The Associate's Degree Payoff: Community College Grads Can Get High-Paying Jobs

July 3, 2013

Outside of fields that require specific certificates or degrees, it's not always clear to students which higher education path they should take -- community college or a four-year university, says Joshua Wright, an editor at EMSI, an Idaho-based economics firm that provides data and analysis to workforce boards, economic development agencies, higher education institutions and the private sector.

There are many fields in which associate's degree graduates can make just as much or more than bachelor's degree holders. Indeed, based on first-year salaries of graduates, Jeffrey Selingo points out in the Wall Street Journal that some community college degrees have been shown to have a stronger early return than bachelor's degrees.

But what specific careers are we talking about? Here are eight of the highest paying:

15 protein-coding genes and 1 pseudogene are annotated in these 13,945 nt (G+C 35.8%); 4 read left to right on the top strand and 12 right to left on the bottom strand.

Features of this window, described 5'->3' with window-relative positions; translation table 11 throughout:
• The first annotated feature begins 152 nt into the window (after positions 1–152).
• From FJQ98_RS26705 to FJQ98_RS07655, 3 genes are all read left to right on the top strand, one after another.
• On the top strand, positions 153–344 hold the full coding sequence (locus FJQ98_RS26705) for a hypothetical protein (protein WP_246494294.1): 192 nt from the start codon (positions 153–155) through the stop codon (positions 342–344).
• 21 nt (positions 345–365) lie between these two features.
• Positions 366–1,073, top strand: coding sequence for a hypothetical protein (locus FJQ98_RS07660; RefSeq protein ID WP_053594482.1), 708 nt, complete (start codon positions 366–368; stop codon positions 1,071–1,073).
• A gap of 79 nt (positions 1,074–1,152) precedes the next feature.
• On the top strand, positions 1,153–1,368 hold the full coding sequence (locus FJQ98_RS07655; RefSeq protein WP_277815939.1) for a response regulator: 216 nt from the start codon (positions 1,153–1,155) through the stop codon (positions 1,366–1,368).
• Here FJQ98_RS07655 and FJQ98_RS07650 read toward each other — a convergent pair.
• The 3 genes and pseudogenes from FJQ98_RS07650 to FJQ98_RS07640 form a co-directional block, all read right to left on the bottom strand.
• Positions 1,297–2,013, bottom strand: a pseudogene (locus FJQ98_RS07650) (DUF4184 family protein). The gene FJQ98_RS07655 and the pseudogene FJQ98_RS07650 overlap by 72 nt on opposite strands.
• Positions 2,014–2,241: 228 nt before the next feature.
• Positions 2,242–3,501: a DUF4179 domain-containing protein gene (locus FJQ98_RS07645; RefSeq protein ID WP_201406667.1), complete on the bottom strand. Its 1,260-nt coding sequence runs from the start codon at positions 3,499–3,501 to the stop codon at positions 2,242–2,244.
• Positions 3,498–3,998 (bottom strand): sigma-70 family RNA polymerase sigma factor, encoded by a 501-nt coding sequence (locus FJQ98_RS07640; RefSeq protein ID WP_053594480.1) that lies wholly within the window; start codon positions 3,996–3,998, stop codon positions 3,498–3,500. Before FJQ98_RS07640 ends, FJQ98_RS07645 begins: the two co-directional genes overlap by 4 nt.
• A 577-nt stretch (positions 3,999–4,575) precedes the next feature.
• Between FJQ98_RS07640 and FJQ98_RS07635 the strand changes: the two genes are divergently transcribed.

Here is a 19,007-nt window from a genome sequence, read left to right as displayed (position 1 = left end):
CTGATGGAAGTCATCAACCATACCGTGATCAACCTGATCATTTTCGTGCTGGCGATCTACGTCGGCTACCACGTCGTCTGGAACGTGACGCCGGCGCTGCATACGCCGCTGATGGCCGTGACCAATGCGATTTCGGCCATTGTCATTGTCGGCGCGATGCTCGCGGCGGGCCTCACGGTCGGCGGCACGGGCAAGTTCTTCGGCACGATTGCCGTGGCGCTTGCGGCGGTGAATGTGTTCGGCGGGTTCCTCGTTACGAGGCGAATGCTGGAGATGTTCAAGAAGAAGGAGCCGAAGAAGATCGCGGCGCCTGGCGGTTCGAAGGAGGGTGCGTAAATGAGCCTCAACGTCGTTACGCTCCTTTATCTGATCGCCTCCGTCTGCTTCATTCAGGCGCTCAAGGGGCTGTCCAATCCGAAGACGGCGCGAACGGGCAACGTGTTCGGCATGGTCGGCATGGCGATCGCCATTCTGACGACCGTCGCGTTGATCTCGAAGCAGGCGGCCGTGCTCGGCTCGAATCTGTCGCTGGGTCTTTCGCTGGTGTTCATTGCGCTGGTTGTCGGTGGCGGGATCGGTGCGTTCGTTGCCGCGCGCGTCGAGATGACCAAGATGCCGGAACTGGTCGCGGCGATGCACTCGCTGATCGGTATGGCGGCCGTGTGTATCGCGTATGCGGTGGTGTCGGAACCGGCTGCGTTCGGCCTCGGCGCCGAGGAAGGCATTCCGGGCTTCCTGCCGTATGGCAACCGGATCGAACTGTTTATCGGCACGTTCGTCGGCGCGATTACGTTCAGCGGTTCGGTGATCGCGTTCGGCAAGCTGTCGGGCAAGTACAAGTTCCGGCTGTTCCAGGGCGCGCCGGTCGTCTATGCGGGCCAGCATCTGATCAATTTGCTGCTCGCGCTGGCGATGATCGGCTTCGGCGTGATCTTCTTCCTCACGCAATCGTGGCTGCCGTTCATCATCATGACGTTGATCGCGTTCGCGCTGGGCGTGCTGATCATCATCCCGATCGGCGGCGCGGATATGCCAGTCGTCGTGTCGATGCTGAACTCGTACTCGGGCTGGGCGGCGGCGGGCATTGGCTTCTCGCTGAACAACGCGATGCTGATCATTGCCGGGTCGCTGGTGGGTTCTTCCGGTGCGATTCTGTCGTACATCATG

• Radiation therapists ($37.36 median hourly earnings).
  • Dental hygienists ($34.77).
  • Nuclear medicine technologists ($33.96).
  • Nuclear technicians ($32.85).
  • Diagnostic medical sonographers ($31.83).
  • Aerospace engineering and operations technicians ($29.48).
  • Engineering technicians, except drafters, all other ($28.54).
  • Respiratory therapists ($27.04).

Note: This list doesn't include the many high-paying jobs available through vocational technical education. Plumbers, electricians, welders -- and an array of other skilled trades -- often offer better wages than bachelor's degree-required fields.

Source: Joshua Wright, "The Associate's Degree Payoff: Community College Grads Can Get High-Paying Jobs, and Here Are Some Examples," New Geography, June 27, 2013.

 

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